The first half of this post identified our target—41.3 Ph.D.s in German per year, less than half of the current number—and the reasons for making this our goal. This post will lay out one way to get there.
To establish program-specific targets, I started with the number of each program’s average number of tenure-track placements per year since 2008. Then I added bonuses (worth a quarter of a TT job) to those programs with post-2008 TT placement rates at or above 30% (Princeton, Texas, Penn State, Cincinnati, U Washington, and Massachusetts), and an additional similar bonus to those programs that seem to be operating efficiently (Cincinnati, Florida, Harvard, Virgina, UC Davis, Stanford, U Pennsylvania, Minnesota, and Illinois). Then I applied geographic bonuses based on regional balance; schools in the Southwest and Southeast get a bonus and the Plains schools suffer no penalty, while the New England, Great Lakes, and Mid East schools take a quarter-point penalty and the Far West schools take a half-point penalty. I multiplied the result by 1.43 (based on the ratio of Ph.D.s to TT jobs in 1981-2007). I didn’t apply the outcome mechanically, but instead used the resulting figures as a guide. The table below summarizes the results.
The path to 41.3 Ph.D.s per year is littered with corpses and the emaciated figures of the gaunt survivors. I present the plan here only as one possible variation on the least bad option for restoring some balance to the job market in German Studies.
The programs that don’t have to change a thing. Princeton, Texas, Cincinnati, Massachusetts, Minnesota, Florida, and Tennessee can keep on doing what they’re doing. Their record of TT placement and/or their geographical good fortune mean that they’re already producing about the right number of Ph.D.s each year that the market can bear from them. Florida and Tennessee seem too small to me to be sustainable, but presumably they know something I don’t. If they can avoid growing, then they can keep going. North Carolina and Duke have already done the hard work of combining programs, so the future UNC/Duke program can continue at a rate slightly above UNC by itself right now, but not as high as UNC and Duke added together.
The dirty work’s already done. The easiest cuts are the ones that have already happened. The average number of Ph.D.s for 2008-2013 includes some now defunct programs, including Iowa, Oregon, Pittsburgh, Nebraska, and Utah. That’s already 1.2 Ph.D.s per year on average.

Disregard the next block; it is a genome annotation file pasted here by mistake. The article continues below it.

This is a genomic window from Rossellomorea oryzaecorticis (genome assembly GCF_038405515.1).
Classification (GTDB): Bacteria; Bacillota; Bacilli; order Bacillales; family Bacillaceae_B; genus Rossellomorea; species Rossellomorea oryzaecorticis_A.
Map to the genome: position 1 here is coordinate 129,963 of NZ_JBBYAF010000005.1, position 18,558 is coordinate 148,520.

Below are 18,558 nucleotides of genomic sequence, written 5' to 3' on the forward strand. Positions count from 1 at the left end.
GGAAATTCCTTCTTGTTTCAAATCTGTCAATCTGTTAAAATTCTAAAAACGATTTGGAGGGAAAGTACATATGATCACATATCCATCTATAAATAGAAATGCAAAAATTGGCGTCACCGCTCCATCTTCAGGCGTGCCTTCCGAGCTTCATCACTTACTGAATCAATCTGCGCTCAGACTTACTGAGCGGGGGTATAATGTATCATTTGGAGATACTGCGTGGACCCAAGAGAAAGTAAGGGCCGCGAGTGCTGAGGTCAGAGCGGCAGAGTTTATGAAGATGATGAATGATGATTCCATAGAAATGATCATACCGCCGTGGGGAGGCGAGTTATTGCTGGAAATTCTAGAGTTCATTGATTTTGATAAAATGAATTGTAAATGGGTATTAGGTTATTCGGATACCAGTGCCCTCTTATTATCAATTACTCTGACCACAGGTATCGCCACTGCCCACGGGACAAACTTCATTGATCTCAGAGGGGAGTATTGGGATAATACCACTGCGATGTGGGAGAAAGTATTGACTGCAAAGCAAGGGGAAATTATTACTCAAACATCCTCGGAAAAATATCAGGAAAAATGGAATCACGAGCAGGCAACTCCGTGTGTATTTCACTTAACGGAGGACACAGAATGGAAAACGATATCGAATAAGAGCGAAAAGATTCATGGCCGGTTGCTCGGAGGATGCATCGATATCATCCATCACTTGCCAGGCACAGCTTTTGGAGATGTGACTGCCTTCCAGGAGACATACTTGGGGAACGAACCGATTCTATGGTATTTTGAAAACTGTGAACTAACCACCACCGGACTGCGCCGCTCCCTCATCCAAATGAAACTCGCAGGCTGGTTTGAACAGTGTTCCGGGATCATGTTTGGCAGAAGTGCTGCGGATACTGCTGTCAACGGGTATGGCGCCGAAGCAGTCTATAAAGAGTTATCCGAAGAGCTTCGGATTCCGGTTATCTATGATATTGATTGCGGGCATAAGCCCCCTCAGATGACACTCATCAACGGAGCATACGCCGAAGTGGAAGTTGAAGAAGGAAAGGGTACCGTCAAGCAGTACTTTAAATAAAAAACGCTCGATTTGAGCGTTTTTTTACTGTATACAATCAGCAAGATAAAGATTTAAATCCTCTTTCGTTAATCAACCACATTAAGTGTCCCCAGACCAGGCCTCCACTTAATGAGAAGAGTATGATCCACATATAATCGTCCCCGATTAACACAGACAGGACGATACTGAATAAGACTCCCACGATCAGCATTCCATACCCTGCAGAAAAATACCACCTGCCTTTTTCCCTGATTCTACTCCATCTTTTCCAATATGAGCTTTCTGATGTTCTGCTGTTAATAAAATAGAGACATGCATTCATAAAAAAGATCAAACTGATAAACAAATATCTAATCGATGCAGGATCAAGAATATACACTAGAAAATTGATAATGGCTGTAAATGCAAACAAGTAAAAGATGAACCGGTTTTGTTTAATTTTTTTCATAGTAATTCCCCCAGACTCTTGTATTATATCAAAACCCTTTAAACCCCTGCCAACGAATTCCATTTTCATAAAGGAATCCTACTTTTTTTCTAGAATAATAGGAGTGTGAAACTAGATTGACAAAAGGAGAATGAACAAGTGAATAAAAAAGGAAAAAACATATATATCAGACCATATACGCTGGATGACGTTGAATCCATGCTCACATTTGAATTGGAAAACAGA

Close the programs that are too small. Brown, CUNY, UC Santa Barbara, Connecticut, and Purdue: I’m sorry. You had a good run. But your doctoral programs produce Ph.D.s in such low numbers that they’re either tiny, or bad at turning grad students into Ph.D.s, and your graduates don’t seem to be finding TT jobs. It’s not much, but we need the 1.7 Ph.D.s per year that you contribute together.
I’m assuming that 1 Ph.D. per year is around the lower limit for the size of a healthy program. If you admit only 3 M.A. students each year in a 2-year program, of whom 1.5 (on average) continue on to the doctoral program for two years of doctoral coursework, followed by three years of dissertation writing (with .5 students from each year stopping at the ABD stage), then you have a total program enrollment of 12 grad students (6 M.A. + 3 doctoral + 3 writing dissertations), including 9 grad students in coursework. If students are offered little choice on electives and the dean is understanding, that might be enough enrollment for the seminars to make.
The stillborn. Colorado, what the world needs now is not more Ph.D. programs in German. I know, you’re doing innovative things, but we need less innovation and more immolation. Your plan is to put all your grad students on the five-year plan to cut down on grad school dropout rates. But we’ve only got 41.3 Ph.D.s to award each year. I know your region is underserved, but three years of efficiently mass-producing Ph.D.s in German will serve your region’s needs for the next two decades. Arizona’s program is too close to graduating its first Ph.D.s to shut it down now, but it belongs on this list, too. Allowing one Arizona Ph.D. per year means shutting down some other program that probably deserves to continue.